8. This thread has moved a good deal away from the issue I initially raised - but it's very interesting none-the-less. The issue of Price:Income is tricky because it's essentially an affordability driven metric rather than a value driven metric, and behind the scenes what's going on in terms of affordability is a lot more complicated than just x times someone's salary. Everyone knows (and all the bears will shoot me for even raising it) that interest rates are lower than last time around. So on an interest cover measure things look not too awful. Capital Economics have done some good work on this subject - trying to analyse the total cost of ownership (because of course every mortgage has to be repaid - so even if the interest part is relatively low the total cost of ownership is quite high. They've got a model whereby they add back this total cost and spread it out over the life of a loan and on this measure affordability is actually worse than the 1990's. Ok - here's a nice little bull point to tear to bits though - if, as we've seen in the last 10 years, average incomes become very depressed (by amongst other things competition from emerging markets, the arrival of eastern european immigrants etc.) and at the same time the number of people (and households) has increased, doesn't that mean that the average price : income ratio for housing in the UK should have gone up nearly as substantially as we've seen?
  9. That is a fantastic website. I ran off a series from 1970 - UK real GDP growth is about 2.4% - suggesting the trend is skewed upwards by about 30-40 bps Plug the new trend into the model I've suggested and you get a nominal price fall of 35%. That's a much more attractive number Nick
  10. Wow - I went out to the pub and when I get back to my desk this morning this thread's doubled in size. I've been fairly attacked for this rushed comment: So I guess I need to both moderate and defend it. Of course it's very difficult to asses the "fundamental value" of property - but I do think you can do it. You derive it by looking at a rental arbitrage model (if you can call it something that sophisticated). What that means is by looking at long term rental trends you can establish the net-of-tax financial utility of a house. Once you've factored in rental income growth then that's all there is to it - any comments about supply or demand of jobs, houses, money or anything else are just irrelevant - the price of a home will be the tax-adjusted net present value of it's financial utility (i.e. rent not paid) which will be driven by some expectation of future earnings growth - average earnings. This is of course driven by the growth of the UK economy in real terms. So, question - is the rate of growth that you apply supposed to change as short term changes in the predicted rate of growth change? Well no I think it shouldn't. A better mathmatician than I could prove I'm sure that the mathmatics show that short term changes to the underlying growth rate have such a small impact on the value that you can ignore them. The key number is the *long term* rate of growth. That's right - but it's important to note that the 1990's only looks bigger relative to this "trend". if this trend has skewed the numbers upwards (which it probably has) then on an adjusted trend line we might look much closer. Nick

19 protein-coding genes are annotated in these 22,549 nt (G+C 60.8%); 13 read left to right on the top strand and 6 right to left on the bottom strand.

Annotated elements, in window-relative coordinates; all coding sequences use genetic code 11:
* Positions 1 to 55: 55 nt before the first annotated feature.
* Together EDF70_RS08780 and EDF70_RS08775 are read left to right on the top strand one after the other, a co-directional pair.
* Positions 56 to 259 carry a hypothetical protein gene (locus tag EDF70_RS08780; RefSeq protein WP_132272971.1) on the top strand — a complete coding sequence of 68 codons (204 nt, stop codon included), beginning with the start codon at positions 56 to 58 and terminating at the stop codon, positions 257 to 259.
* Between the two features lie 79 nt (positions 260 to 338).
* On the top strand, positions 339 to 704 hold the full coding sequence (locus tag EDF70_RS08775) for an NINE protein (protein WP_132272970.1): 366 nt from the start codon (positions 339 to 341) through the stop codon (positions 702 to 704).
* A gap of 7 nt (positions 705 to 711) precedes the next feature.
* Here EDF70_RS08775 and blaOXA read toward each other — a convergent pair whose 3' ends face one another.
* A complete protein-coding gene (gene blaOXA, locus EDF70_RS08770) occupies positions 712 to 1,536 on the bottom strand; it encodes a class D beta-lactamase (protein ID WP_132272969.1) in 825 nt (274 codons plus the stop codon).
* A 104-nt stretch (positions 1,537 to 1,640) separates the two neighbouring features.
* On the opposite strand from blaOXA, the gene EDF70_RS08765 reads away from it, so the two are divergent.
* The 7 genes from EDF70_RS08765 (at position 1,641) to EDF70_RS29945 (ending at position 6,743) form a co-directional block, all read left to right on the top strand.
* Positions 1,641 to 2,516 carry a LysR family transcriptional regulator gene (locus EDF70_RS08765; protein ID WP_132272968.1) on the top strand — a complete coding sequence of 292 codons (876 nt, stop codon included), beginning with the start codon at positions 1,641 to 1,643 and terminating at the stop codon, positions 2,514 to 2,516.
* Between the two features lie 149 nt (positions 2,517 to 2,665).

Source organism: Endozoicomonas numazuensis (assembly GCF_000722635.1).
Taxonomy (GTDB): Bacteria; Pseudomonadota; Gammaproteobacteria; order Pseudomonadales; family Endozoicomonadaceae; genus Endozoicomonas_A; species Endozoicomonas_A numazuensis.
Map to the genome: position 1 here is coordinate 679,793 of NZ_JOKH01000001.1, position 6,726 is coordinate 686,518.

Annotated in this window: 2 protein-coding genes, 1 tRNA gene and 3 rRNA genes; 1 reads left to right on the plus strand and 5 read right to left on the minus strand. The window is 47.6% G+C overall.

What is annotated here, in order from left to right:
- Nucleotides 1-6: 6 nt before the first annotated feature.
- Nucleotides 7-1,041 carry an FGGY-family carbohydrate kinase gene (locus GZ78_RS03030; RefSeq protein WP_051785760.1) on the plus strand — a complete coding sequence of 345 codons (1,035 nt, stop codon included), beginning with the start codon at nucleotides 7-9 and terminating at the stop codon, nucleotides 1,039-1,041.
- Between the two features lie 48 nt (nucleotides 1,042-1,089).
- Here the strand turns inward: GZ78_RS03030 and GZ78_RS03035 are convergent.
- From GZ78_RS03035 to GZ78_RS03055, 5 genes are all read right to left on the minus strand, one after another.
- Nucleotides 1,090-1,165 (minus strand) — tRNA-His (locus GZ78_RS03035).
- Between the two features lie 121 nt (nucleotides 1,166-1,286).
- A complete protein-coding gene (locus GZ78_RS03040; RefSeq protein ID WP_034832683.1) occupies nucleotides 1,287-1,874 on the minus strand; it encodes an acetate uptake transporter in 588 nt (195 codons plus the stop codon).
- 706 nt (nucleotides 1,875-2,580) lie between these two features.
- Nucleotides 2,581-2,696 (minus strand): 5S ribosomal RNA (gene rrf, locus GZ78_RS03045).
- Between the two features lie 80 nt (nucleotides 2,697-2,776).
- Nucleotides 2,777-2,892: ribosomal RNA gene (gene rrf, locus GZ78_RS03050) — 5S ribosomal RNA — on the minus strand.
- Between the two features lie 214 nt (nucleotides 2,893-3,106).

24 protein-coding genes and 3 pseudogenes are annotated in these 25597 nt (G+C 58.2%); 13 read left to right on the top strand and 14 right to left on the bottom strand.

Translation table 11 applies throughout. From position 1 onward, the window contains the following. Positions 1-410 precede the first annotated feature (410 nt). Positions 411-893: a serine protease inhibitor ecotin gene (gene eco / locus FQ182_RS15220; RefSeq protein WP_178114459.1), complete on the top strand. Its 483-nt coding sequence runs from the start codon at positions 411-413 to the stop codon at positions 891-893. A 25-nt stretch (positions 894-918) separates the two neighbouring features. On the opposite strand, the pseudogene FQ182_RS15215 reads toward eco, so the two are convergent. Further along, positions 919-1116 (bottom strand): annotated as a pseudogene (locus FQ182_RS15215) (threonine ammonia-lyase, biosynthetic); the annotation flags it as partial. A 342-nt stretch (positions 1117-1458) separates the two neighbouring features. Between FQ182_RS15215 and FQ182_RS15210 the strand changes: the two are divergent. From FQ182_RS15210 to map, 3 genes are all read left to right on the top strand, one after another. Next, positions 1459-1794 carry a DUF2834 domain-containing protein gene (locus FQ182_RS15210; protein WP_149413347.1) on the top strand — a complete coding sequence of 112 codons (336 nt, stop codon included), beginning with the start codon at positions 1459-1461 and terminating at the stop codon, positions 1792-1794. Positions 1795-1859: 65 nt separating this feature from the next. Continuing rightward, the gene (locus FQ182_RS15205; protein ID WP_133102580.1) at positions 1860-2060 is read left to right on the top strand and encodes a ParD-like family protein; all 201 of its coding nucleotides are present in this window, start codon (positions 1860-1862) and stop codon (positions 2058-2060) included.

11. yes yes yes - i know. yawn. I'm talking long-run valuation drivers. You're talking short run supply demand re-balancing. In the short run prices are determined by supply and demand, of property, of money, of jobs etc. In the long run - it's a function of fundamental value - which should be unrelated to short term changes in the economic environment.
  12. 2.4% is the long term average real GDP growth I think is what she was arguing. The trend line is just that - a smoothed trend - a growth of 1% this year roughly equates to a catch up growth of 3.4% in a few years time anyway. Well that's the argument.
  13. I see your point - but I predictably don't agree. There is a *limited* supply of property in the UK, so as the economy grows, so the price per square metre of land must go up - that's the key argument really. It's why in, say, the Midwest of the US it would be unrealistic to price in any growth long term at all.
  14. Thank you for this - this is exactly the argument I was trying to make. She puts it much better than I do. nick
  15. It's simply what you get from regressing the annualised change in price. Thankfully Nationwide do it for you. I think the accurate figure is 2.8%. Of course, that opens up a whole new discussion about whether that figure is too high and how much it's been skewed by our bubbles. MarketOracle - the link given above my another poster does a correlation vs. GDP growth - that's interesting too nick